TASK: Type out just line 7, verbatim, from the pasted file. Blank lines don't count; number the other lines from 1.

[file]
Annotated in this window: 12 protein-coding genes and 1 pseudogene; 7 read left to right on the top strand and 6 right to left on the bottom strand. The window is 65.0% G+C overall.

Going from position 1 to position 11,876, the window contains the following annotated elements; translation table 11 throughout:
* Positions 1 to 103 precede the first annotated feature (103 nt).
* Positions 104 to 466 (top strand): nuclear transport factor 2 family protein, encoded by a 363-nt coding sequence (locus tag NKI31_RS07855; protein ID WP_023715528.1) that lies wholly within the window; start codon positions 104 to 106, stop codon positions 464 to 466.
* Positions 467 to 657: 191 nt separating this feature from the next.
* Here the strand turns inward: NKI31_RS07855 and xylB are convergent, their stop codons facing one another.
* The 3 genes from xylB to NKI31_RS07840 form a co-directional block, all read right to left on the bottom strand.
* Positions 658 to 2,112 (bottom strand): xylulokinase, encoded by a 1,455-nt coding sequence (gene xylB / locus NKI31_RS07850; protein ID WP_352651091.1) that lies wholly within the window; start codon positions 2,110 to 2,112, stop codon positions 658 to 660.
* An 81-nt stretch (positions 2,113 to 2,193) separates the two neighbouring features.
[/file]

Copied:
* The 3 genes from xylB to NKI31_RS07840 form a co-directional block, all read right to left on the bottom strand.